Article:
> The thing is that I want something that CANNOT CHANGE. I want to require

You are contradicting yourself. If it is not known upfront, then it can
change - otherwise, you'd know it upfront. I'm not sure what you're
trying to do here, but I am getting pretty sure you shouldn't be doing
it with const's :)

> Dropping support for constant inheritance is imho also wrong from a pure
> logical point of view, since a constant's value is only constant if I
> refer to the very same constant. Meaning, the value of a constant in a
> subclass must not be the same value as the value in the superclass.
>
> class Integer extends Number {
> public const MAX = \PHP_INT_MAX;
> public const MIN = \PHP_INT_MIN;
> }
>
> class WholeNumber extends Integer {
> public const MIN = 0;
> }
>
> class NaturalNumber extends WholeNumber {
> public const MIN = 1;
> }

Integer::MIN and NaturalNumber::MIN are different constants. So, it is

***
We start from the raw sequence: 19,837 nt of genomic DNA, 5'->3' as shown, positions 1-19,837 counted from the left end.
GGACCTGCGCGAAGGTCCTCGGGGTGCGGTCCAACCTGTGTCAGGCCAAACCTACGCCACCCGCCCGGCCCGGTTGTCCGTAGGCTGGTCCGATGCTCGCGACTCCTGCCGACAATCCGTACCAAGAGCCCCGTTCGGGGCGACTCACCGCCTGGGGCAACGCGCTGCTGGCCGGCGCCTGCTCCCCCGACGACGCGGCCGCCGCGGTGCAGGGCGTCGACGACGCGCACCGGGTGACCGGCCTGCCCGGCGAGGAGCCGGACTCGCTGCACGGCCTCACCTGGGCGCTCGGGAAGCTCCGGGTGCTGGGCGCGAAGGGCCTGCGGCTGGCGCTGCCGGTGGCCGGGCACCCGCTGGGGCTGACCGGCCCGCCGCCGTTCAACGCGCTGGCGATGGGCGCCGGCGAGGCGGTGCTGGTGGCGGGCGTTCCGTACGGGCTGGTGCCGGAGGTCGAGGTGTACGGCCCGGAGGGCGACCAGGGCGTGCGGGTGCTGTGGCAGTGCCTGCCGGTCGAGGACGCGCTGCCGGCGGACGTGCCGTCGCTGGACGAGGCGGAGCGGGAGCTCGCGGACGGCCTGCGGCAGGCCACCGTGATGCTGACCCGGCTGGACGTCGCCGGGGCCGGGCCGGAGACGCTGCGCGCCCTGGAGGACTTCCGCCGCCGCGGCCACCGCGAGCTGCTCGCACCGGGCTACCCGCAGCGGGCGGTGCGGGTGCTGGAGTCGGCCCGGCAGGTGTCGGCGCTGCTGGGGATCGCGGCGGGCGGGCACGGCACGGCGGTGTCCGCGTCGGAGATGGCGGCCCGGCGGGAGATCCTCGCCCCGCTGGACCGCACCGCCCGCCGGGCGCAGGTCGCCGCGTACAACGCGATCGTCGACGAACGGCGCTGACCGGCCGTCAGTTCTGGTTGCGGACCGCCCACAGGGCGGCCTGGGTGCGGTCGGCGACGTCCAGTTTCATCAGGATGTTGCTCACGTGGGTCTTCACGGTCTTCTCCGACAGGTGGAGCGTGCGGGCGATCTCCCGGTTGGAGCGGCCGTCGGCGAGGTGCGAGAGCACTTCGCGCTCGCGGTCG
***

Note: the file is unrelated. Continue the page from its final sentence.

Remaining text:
natural that they can have different values. Though using constants with
these names is slightly misleading, but if you always use full name, not
by much.

> does, simply because it is a different value. Of course we expect it to
> be compatible, they are after all in a tight relationship (inheritance).

Here you are getting into a dangerous territory, btw. Depending on your
modeling needs, of course, but your NaturalNumber can violate contract
of Integer, such as "being able to represent -10". Thus, inheritance
could be wrong way to do it, at least in the way you described above.
One has to be very careful with which exactly contract are you modelling
- inheritance is not just shortcut for avoiding copy-paste.

> I mentioned Dart in the initial message, they have a much richer
> understanding of const than we have it in PHP. Maybe this also helps to
> broaden your views on the topic:
>
> https://news.dartlang.org/2012/06/const-static-final-oh-my.html

From this link, it looks like const in Dart has pretty much nothing in
common with const in PHP, besides name, so in the interest of avoiding
confusion, I would not discuss it in the same topic.

--
Stas Malyshev
smalyshev@gmail.com